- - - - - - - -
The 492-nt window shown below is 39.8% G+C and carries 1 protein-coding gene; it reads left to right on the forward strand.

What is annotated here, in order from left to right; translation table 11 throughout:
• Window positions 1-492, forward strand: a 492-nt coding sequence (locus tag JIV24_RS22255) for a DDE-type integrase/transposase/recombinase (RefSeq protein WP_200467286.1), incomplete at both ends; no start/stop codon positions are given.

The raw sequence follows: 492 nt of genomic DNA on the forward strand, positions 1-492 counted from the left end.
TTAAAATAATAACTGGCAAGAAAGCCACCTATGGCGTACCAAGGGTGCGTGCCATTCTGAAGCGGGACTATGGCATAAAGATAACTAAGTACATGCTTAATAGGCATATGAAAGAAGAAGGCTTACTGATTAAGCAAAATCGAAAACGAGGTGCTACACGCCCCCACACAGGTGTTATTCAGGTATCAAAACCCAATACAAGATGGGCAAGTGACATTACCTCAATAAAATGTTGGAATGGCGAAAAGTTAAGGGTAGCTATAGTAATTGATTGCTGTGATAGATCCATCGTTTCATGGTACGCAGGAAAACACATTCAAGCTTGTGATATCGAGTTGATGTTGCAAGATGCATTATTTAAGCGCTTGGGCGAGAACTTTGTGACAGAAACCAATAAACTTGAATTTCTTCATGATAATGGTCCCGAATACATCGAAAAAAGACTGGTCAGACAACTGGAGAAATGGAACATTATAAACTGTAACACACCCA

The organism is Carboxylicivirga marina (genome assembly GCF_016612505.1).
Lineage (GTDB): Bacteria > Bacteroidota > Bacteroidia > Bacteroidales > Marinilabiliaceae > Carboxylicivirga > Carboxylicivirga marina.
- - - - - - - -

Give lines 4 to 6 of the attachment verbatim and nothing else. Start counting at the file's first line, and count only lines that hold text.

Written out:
The raw sequence follows: 492 nt of genomic DNA on the forward strand, positions 1-492 counted from the left end.
TTAAAATAATAACTGGCAAGAAAGCCACCTATGGCGTACCAAGGGTGCGTGCCATTCTGAAGCGGGACTATGGCATAAAGATAACTAAGTACATGCTTAATAGGCATATGAAAGAAGAAGGCTTACTGATTAAGCAAAATCGAAAACGAGGTGCTACACGCCCCCACACAGGTGTTATTCAGGTATCAAAACCCAATACAAGATGGGCAAGTGACATTACCTCAATAAAATGTTGGAATGGCGAAAAGTTAAGGGTAGCTATAGTAATTGATTGCTGTGATAGATCCATCGTTTCATGGTACGCAGGAAAACACATTCAAGCTTGTGATATCGAGTTGATGTTGCAAGATGCATTATTTAAGCGCTTGGGCGAGAACTTTGTGACAGAAACCAATAAACTTGAATTTCTTCATGATAATGGTCCCGAATACATCGAAAAAAGACTGGTCAGACAACTGGAGAAATGGAACATTATAAACTGTAACACACCCA

The organism is Carboxylicivirga marina (genome assembly GCF_016612505.1).